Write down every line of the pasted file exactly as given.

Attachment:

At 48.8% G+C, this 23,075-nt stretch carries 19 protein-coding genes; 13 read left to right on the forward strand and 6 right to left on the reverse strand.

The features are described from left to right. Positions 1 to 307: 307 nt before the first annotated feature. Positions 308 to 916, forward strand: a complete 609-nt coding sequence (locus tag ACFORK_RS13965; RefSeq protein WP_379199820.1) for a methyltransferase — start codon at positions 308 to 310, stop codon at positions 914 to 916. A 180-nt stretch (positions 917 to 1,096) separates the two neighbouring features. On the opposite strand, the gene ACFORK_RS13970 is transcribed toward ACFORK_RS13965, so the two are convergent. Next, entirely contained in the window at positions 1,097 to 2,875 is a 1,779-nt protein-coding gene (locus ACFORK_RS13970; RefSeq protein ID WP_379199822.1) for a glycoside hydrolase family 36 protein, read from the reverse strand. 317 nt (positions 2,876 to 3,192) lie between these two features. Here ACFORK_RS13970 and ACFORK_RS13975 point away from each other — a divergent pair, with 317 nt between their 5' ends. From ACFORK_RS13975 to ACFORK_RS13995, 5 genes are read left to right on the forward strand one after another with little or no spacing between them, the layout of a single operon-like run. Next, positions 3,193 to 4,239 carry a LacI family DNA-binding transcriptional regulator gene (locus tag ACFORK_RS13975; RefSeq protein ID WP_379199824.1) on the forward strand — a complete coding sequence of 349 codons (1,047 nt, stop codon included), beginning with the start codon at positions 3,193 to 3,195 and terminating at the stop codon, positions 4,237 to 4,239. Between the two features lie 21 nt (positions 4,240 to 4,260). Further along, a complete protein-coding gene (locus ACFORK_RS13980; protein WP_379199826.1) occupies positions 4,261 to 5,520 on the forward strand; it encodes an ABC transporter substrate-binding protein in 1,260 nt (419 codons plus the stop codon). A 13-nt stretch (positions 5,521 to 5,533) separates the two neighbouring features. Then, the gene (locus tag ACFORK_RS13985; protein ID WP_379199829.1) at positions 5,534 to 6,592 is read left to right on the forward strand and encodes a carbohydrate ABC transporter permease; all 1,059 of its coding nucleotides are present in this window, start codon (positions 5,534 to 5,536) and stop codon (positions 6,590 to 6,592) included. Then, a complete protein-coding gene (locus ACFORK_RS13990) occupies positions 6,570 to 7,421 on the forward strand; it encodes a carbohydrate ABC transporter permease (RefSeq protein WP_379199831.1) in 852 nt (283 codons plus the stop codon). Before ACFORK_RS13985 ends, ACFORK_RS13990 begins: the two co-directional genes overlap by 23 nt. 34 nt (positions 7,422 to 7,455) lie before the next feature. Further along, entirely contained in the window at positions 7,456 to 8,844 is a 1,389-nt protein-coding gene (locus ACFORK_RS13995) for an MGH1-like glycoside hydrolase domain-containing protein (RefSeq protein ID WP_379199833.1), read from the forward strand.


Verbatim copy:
At 48.8% G+C, this 23,075-nt stretch carries 19 protein-coding genes; 13 read left to right on the forward strand and 6 right to left on the reverse strand.

The features are described from left to right. Positions 1 to 307: 307 nt before the first annotated feature. Positions 308 to 916, forward strand: a complete 609-nt coding sequence (locus tag ACFORK_RS13965; RefSeq protein WP_379199820.1) for a methyltransferase — start codon at positions 308 to 310, stop codon at positions 914 to 916. A 180-nt stretch (positions 917 to 1,096) separates the two neighbouring features. On the opposite strand, the gene ACFORK_RS13970 is transcribed toward ACFORK_RS13965, so the two are convergent. Next, entirely contained in the window at positions 1,097 to 2,875 is a 1,779-nt protein-coding gene (locus ACFORK_RS13970; RefSeq protein ID WP_379199822.1) for a glycoside hydrolase family 36 protein, read from the reverse strand. 317 nt (positions 2,876 to 3,192) lie between these two features. Here ACFORK_RS13970 and ACFORK_RS13975 point away from each other — a divergent pair, with 317 nt between their 5' ends. From ACFORK_RS13975 to ACFORK_RS13995, 5 genes are read left to right on the forward strand one after another with little or no spacing between them, the layout of a single operon-like run. Next, positions 3,193 to 4,239 carry a LacI family DNA-binding transcriptional regulator gene (locus tag ACFORK_RS13975; RefSeq protein ID WP_379199824.1) on the forward strand — a complete coding sequence of 349 codons (1,047 nt, stop codon included), beginning with the start codon at positions 3,193 to 3,195 and terminating at the stop codon, positions 4,237 to 4,239. Between the two features lie 21 nt (positions 4,240 to 4,260). Further along, a complete protein-coding gene (locus ACFORK_RS13980; protein WP_379199826.1) occupies positions 4,261 to 5,520 on the forward strand; it encodes an ABC transporter substrate-binding protein in 1,260 nt (419 codons plus the stop codon). A 13-nt stretch (positions 5,521 to 5,533) separates the two neighbouring features. Then, the gene (locus tag ACFORK_RS13985; protein ID WP_379199829.1) at positions 5,534 to 6,592 is read left to right on the forward strand and encodes a carbohydrate ABC transporter permease; all 1,059 of its coding nucleotides are present in this window, start codon (positions 5,534 to 5,536) and stop codon (positions 6,590 to 6,592) included. Then, a complete protein-coding gene (locus ACFORK_RS13990) occupies positions 6,570 to 7,421 on the forward strand; it encodes a carbohydrate ABC transporter permease (RefSeq protein WP_379199831.1) in 852 nt (283 codons plus the stop codon). Before ACFORK_RS13985 ends, ACFORK_RS13990 begins: the two co-directional genes overlap by 23 nt. 34 nt (positions 7,422 to 7,455) lie before the next feature. Further along, entirely contained in the window at positions 7,456 to 8,844 is a 1,389-nt protein-coding gene (locus ACFORK_RS13995) for an MGH1-like glycoside hydrolase domain-containing protein (RefSeq protein ID WP_379199833.1), read from the forward strand.